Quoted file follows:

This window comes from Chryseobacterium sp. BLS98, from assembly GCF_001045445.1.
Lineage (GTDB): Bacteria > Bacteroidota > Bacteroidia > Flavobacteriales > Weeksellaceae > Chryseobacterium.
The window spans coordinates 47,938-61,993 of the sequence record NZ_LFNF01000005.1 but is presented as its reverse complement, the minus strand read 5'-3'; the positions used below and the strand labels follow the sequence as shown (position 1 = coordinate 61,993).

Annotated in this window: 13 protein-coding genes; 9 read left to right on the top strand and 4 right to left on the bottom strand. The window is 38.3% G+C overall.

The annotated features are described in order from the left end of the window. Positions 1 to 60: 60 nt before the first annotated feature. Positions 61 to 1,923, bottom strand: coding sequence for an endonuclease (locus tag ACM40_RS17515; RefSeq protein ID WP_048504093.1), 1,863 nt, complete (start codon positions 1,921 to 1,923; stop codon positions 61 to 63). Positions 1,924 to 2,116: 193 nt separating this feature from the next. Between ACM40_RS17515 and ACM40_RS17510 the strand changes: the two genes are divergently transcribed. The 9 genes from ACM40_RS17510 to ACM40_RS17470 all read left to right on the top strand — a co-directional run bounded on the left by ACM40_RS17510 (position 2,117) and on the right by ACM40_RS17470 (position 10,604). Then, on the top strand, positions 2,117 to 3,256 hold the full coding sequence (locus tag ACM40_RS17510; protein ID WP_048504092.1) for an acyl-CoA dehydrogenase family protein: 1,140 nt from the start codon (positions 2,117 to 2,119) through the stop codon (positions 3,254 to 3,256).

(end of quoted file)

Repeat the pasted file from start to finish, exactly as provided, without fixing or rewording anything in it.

This window comes from Chryseobacterium sp. BLS98, from assembly GCF_001045445.1.
Lineage (GTDB): Bacteria > Bacteroidota > Bacteroidia > Flavobacteriales > Weeksellaceae > Chryseobacterium.
The window spans coordinates 47,938-61,993 of the sequence record NZ_LFNF01000005.1 but is presented as its reverse complement, the minus strand read 5'-3'; the positions used below and the strand labels follow the sequence as shown (position 1 = coordinate 61,993).

Annotated in this window: 13 protein-coding genes; 9 read left to right on the top strand and 4 right to left on the bottom strand. The window is 38.3% G+C overall.

The annotated features are described in order from the left end of the window. Positions 1 to 60: 60 nt before the first annotated feature. Positions 61 to 1,923, bottom strand: coding sequence for an endonuclease (locus tag ACM40_RS17515; RefSeq protein ID WP_048504093.1), 1,863 nt, complete (start codon positions 1,921 to 1,923; stop codon positions 61 to 63). Positions 1,924 to 2,116: 193 nt separating this feature from the next. Between ACM40_RS17515 and ACM40_RS17510 the strand changes: the two genes are divergently transcribed. The 9 genes from ACM40_RS17510 to ACM40_RS17470 all read left to right on the top strand — a co-directional run bounded on the left by ACM40_RS17510 (position 2,117) and on the right by ACM40_RS17470 (position 10,604). Then, on the top strand, positions 2,117 to 3,256 hold the full coding sequence (locus tag ACM40_RS17510; protein ID WP_048504092.1) for an acyl-CoA dehydrogenase family protein: 1,140 nt from the start codon (positions 2,117 to 2,119) through the stop codon (positions 3,254 to 3,256).